From Duluth’s Historic Parks: Their First 100 Years by Nancy S. Nelson & Tony Dierckins, Zenith City Press, Spring 2017.
When the first settlers in the 1850s platted the townships that later joined to become Duluth, they set aside land for public squares—open spaces in the heart of the townsite that could be used for community gatherings. This pattern of development soon fell out of favor as the work of Frederick Law Olmsted, designer of New York’s Central Park, gave rise to the new concept of “landscape architecture.” Two squares platted along Minnesota Point were later adapted for different uses. Lafayette Square became came the site a public school while Franklin Square was turned over to the effort of saving lives.
Named in honor of Benjamin Franklin, Franklin Square originally included the land between Lake Avenue South and Minnesota Avenue from Twelfth Street to Thirteenth Street. The site—then the northern border of Middleton Township (predecessor to the Village of Park Point)—contained an early cemetery used for burials of European pioneers, which may be the reason it was left undeveloped. Shifting sand dunes do not provide stable ground for a cemetery, and in 1883 the human remains, along with remains from two other burial sites on Minnesota Point, were moved to Forest Hill Cemetery.
In 1894 the City of Duluth deeded Franklin Square on Minnesota Point to the federal government for the location of the Duluth Life Saving Station of the U.S. Life Saving Service. Designed by federal architect George R. Tolman, the station opened in June 1895. Tolman’s design for the main building, with its distinctive watch tower, was called the Duluth style. It soon became one of the standard models for life-saving stations built along the East Coast of the United States. Donald McKenzie was appointed the station’s first keeper, with Captain Murdoch McLennan taking over when McKenzie died of cancer three years later.
The Duluth Life Saving Station crews maintained a visual watch of Lake Superior and the Duluth harbor from the station’s tower and also by regularly walking the beach all the way to the southern end of the point. Always ready to launch their boats to go to the assistance of any ship that appeared to be in trouble, crew members followed a regular schedule of daily practice exercises, including gun and beach apparatus practice on Mondays and Thursdays, boat practice on Tuesdays, signal practice on Wednesdays, and “resuscitation of the apparently drowned” on Fridays. According to U.S. Coast Guard records, the Duluth station was kept busy during its first six years, assisting in sixty-five rescue operations, nearly eleven each year.
Unfortunately, during Duluth’s most tragic storm the crew of the station stood helplessly onshore. The nor’easter of November 28, 1905, aka the Mataafa Storm, wrecked or damaged twenty-six vessels on Lake Superior and stranded seventeen others; thirty-three men died, nine of them just outside the Duluth Ship Canal. The steamer Mataafa had struck the canal’s north pier broadside and broke in two about 150 yards offshore. At the time the life-saving crew was assisting the R. W. England, which was beached about two miles south of the canal. By the time the lifesavers could get to their boats at the station—nearly three hours later—the seas were so rough that McLennan and his crew could not even launch their rescue vessels. They were forced to wait until the next day. By then, the sailors trapped in the Mataafa’s aft section had frozen to death. (Read more about the Mataafa Storm here.)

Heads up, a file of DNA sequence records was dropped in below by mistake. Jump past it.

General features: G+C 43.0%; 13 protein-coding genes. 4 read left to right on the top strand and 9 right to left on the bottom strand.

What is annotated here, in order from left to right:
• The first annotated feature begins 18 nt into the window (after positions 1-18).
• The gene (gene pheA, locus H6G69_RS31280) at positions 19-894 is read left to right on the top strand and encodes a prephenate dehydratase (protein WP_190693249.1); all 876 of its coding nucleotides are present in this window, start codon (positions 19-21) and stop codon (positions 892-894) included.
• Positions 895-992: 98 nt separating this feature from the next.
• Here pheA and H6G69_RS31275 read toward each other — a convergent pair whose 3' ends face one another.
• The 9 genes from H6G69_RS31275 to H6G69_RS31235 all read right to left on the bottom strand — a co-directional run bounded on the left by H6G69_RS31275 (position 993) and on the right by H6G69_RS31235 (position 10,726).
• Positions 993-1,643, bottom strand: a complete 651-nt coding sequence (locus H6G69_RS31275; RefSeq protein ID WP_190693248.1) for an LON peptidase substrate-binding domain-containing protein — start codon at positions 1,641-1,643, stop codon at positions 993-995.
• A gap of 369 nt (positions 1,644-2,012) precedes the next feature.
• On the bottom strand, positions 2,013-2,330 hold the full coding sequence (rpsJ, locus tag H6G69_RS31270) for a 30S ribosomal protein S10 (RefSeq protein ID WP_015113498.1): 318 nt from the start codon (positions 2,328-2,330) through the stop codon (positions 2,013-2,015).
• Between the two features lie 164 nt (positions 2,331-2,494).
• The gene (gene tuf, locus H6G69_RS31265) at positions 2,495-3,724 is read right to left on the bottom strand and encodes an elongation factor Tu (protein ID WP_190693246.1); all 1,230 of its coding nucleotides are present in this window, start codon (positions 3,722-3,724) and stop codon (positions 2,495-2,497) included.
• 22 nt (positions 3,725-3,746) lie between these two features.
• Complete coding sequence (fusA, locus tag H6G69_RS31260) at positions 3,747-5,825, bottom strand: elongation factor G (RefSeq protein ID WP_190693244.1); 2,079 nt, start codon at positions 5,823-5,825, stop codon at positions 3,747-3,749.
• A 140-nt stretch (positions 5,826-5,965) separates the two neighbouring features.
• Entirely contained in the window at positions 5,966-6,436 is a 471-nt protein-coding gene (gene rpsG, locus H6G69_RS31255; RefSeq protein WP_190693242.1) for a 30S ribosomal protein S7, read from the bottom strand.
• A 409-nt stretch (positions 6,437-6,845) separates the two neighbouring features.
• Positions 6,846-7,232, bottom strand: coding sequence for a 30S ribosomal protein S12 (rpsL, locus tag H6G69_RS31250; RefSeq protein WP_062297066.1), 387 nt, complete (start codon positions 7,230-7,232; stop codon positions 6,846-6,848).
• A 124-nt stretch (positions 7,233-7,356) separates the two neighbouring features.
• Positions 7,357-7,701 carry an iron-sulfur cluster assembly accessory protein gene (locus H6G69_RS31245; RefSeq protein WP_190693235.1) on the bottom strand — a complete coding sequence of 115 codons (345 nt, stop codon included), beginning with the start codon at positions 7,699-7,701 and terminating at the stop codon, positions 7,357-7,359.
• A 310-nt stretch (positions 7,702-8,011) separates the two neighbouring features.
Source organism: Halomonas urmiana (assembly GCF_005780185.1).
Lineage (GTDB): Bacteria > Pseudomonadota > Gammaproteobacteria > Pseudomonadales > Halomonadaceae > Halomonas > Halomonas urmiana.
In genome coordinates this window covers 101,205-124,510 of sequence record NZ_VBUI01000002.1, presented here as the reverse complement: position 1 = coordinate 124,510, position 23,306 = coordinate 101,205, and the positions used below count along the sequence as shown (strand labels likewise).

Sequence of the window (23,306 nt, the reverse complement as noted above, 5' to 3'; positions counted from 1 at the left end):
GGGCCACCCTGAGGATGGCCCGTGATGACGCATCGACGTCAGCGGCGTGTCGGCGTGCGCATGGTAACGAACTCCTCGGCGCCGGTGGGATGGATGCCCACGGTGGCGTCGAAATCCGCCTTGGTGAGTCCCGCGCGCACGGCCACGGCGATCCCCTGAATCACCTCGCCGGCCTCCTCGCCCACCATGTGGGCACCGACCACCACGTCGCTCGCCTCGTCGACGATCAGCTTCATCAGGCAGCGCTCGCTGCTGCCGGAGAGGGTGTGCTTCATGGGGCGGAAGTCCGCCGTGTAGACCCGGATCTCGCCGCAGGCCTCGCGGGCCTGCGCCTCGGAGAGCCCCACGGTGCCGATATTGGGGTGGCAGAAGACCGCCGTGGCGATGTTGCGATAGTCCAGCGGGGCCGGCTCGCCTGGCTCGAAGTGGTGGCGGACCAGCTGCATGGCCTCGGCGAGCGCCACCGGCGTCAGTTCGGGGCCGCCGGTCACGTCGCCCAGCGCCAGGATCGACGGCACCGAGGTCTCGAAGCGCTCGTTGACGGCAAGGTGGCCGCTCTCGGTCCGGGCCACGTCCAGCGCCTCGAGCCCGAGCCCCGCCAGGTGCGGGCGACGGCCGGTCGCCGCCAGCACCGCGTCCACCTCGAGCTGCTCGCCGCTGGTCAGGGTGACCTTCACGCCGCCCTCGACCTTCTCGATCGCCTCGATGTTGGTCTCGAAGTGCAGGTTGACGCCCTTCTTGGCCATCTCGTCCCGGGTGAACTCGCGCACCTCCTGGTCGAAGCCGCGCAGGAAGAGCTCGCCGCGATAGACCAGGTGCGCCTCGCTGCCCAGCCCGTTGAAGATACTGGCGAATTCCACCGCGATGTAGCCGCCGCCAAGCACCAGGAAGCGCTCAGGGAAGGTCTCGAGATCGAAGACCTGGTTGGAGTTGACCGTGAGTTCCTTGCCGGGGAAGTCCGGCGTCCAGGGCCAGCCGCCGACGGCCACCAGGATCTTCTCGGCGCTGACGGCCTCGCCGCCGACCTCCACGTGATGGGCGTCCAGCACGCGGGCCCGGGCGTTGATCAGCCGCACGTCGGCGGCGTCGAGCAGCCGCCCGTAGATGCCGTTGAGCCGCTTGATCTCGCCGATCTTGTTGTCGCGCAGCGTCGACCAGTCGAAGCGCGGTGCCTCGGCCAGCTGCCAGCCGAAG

Outside of the Mataafa storm, between 1901 and 1915, the station was called to assist only ten times. In 1915 the U.S. Congress merged the U.S. Life Saving Service and the U.S. Revenue Cutter Service to form the U.S. Coast Guard, and the Minnesota Point facility became the Duluth Lifeboat Station. McLennan continued as its keeper until 1924.
In 1938 the Duluth Port Authority announced plans to construct a maritime center on Minnesota Point that would extend from the lakeshore to the harbor between Twelfth and Thirteenth Streets, including the Franklin Square land. The plan called for drill grounds and new quarters for the coast guard, the Duluth’s naval reserve, and the lighthouse service; the old lifeboat station was to be abandoned and Franklin Square restored as a city park and extended to the lakeshore to include a supervised bathing beach. A paved road would cut diagonally through the square to connect Lake Avenue and Minnesota Avenue (prior to that Twelfth Street South was used as the connector). Supporters of the maritime center project applied for funding from the federal Public Works Administration, but the funds did not materialize and the project was put on hold.
Money finally became available in 1949 for a new Coast Guard station, essentially a scaled-back version of the maritime center idea. Located on the harbor shoreline west of Minnesota Avenue between Twelfth and Thirteenth Streets South, the building opened in 1953. Ownership of the Franklin Square parcel reverted to the City of Duluth, and within a few years the Public Works Department had demolished the old lifeboat station. Following construction of a playground west of the bathing beach in 1971, the square became known as the Franklin Tot Lot.